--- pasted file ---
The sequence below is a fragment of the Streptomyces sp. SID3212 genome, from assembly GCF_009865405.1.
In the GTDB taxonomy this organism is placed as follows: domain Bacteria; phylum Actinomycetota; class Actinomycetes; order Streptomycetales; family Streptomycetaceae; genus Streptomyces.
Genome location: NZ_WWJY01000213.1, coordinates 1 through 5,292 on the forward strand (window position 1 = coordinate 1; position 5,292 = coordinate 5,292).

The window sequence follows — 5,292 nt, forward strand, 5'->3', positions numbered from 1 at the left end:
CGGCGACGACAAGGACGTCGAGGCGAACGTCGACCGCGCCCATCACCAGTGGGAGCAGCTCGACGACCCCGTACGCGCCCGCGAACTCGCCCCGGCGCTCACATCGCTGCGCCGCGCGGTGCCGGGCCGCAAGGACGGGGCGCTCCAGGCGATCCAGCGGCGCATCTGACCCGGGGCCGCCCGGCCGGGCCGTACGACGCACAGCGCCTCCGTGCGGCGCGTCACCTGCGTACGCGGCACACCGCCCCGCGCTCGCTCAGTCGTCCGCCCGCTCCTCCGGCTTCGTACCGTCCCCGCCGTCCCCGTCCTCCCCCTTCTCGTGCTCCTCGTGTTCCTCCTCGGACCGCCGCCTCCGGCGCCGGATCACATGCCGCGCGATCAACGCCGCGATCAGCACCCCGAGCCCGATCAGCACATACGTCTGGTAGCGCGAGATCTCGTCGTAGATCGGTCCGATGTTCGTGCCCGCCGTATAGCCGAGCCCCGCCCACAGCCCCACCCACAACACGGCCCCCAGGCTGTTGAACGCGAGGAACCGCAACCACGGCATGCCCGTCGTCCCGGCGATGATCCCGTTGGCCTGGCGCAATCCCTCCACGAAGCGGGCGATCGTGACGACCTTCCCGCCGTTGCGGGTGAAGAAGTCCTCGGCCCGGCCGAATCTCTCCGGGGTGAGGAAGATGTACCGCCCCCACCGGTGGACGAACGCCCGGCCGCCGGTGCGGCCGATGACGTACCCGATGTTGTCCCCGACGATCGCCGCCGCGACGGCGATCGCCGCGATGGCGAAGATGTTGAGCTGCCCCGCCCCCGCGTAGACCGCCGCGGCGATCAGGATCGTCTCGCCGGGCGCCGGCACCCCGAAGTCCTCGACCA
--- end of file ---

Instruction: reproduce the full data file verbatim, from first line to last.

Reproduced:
The sequence below is a fragment of the Streptomyces sp. SID3212 genome, from assembly GCF_009865405.1.
In the GTDB taxonomy this organism is placed as follows: domain Bacteria; phylum Actinomycetota; class Actinomycetes; order Streptomycetales; family Streptomycetaceae; genus Streptomyces.
Genome location: NZ_WWJY01000213.1, coordinates 1 through 5,292 on the forward strand (window position 1 = coordinate 1; position 5,292 = coordinate 5,292).

The window sequence follows — 5,292 nt, forward strand, 5'->3', positions numbered from 1 at the left end:
CGGCGACGACAAGGACGTCGAGGCGAACGTCGACCGCGCCCATCACCAGTGGGAGCAGCTCGACGACCCCGTACGCGCCCGCGAACTCGCCCCGGCGCTCACATCGCTGCGCCGCGCGGTGCCGGGCCGCAAGGACGGGGCGCTCCAGGCGATCCAGCGGCGCATCTGACCCGGGGCCGCCCGGCCGGGCCGTACGACGCACAGCGCCTCCGTGCGGCGCGTCACCTGCGTACGCGGCACACCGCCCCGCGCTCGCTCAGTCGTCCGCCCGCTCCTCCGGCTTCGTACCGTCCCCGCCGTCCCCGTCCTCCCCCTTCTCGTGCTCCTCGTGTTCCTCCTCGGACCGCCGCCTCCGGCGCCGGATCACATGCCGCGCGATCAACGCCGCGATCAGCACCCCGAGCCCGATCAGCACATACGTCTGGTAGCGCGAGATCTCGTCGTAGATCGGTCCGATGTTCGTGCCCGCCGTATAGCCGAGCCCCGCCCACAGCCCCACCCACAACACGGCCCCCAGGCTGTTGAACGCGAGGAACCGCAACCACGGCATGCCCGTCGTCCCGGCGATGATCCCGTTGGCCTGGCGCAATCCCTCCACGAAGCGGGCGATCGTGACGACCTTCCCGCCGTTGCGGGTGAAGAAGTCCTCGGCCCGGCCGAATCTCTCCGGGGTGAGGAAGATGTACCGCCCCCACCGGTGGACGAACGCCCGGCCGCCGGTGCGGCCGATGACGTACCCGATGTTGTCCCCGACGATCGCCGCCGCGACGGCGATCGCCGCGATGGCGAAGATGTTGAGCTGCCCCGCCCCCGCGTAGACCGCCGCGGCGATCAGGATCGTCTCGCCGGGCGCCGGCACCCCGAAGTCCTCGACCA